Kidney disease characteristics, prevalence, and risk factors in León, Nicaragua: a population-based study
BMC Nephrology volume 24, Article number: 335 (2023)
CKD of unknown etiology (CKDu) disproportionately affects young people in Central America who lack traditional CKD risk factors (diabetes and hypertension) and has instead been variably linked to heat stress, occupational and environmental exposures, nephrotoxic medications, and/or genetic susceptibility. This study aimed to estimate the prevalence of CKD and identify risk factors for traditional CKD and CKDu in Nicaragua.
Surveys and assessment for CKD markers in urine and serum were performed in 15–59 year olds in households of the León municipality of Nicaragua. The survey included questions on demographics, health behaviors, occupation, and medical history. Participants with CKD were subdivided into traditional CKD and suspected CKDu based on history of diabetes, hypertension, or other specified conditions. A multinomial logistic regression model was used to identify factors associated with traditional CKD and suspected CKDu, compared to the non-CKD reference group.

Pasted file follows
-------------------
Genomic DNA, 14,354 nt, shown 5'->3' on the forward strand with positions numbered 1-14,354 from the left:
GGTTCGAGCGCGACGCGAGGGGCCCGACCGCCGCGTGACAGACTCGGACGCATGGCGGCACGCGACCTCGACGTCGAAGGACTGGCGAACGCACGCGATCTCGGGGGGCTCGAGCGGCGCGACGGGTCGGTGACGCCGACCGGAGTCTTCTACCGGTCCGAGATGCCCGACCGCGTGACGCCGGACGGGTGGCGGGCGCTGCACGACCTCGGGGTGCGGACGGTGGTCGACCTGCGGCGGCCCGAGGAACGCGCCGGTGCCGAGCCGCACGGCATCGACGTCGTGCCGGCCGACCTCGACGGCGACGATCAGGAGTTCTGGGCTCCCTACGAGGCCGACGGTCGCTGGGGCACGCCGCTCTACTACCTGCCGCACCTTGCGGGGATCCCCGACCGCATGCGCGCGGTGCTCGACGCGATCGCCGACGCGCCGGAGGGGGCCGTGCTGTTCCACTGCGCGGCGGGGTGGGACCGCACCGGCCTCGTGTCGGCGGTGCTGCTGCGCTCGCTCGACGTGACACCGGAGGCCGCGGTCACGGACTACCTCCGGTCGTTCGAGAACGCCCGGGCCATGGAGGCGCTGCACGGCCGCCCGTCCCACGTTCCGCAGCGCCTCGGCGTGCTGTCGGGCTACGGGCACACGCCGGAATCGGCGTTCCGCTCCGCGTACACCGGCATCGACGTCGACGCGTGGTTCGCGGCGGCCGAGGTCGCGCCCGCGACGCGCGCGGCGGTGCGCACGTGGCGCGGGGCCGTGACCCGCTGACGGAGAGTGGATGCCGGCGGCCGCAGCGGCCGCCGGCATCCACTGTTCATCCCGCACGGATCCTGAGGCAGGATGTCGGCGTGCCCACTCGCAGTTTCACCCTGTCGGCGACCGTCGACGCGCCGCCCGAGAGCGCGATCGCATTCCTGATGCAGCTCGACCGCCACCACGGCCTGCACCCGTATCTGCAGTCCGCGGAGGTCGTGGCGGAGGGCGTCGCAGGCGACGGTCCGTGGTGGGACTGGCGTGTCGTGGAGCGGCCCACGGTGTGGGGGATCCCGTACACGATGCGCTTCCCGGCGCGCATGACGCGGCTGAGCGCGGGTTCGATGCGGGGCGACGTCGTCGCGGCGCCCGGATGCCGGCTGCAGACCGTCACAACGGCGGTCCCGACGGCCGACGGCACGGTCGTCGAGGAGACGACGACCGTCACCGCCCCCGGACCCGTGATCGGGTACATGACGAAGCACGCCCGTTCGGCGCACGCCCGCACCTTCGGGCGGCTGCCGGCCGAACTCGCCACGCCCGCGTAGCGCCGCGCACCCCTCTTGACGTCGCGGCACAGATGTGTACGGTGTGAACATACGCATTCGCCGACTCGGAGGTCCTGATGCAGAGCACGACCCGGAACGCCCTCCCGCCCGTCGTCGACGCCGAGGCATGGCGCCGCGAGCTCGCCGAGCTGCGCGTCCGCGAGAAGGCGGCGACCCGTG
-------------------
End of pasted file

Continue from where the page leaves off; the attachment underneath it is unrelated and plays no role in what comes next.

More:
In 1795 study participants, CKD prevalence was 8.6%. Prevalence in males was twofold higher than females (12% vs 6%). Of those with CKD, 35% had suspected CKDu. Both traditional CKD and CKDu were associated with male sex and increasing age. Traditional CKD was associated with a family history of CKD, history of urinary tract infections, and lower socioeconomic status, while CKDu was associated with drinking well water and a lower body mass index.
Both traditional CKD and CKDu are significant burdens in this region. Our study supports previous hypotheses of CKDu etiology and emphasizes the importance of CKD screening.
Chronic kidney disease (CKD) is expectedto be the fifth leading cause of mortality worldwide by 2040 . CKD prevention requires increased awareness and identification of the underlying causes, which may vary globally. In some regions, in particular Central America and Southeast Asia, unexpectedly high rates of CKD affect young populations without traditional risk factors, a condition commonly known as CKD of unknown etiology (CKDu) . Epidemiological studies have described CKDu as a form of chronic interstitial nephritis without hematuria or proteinuria, most commonly affecting males from lowlands working in agriculture [3, 4].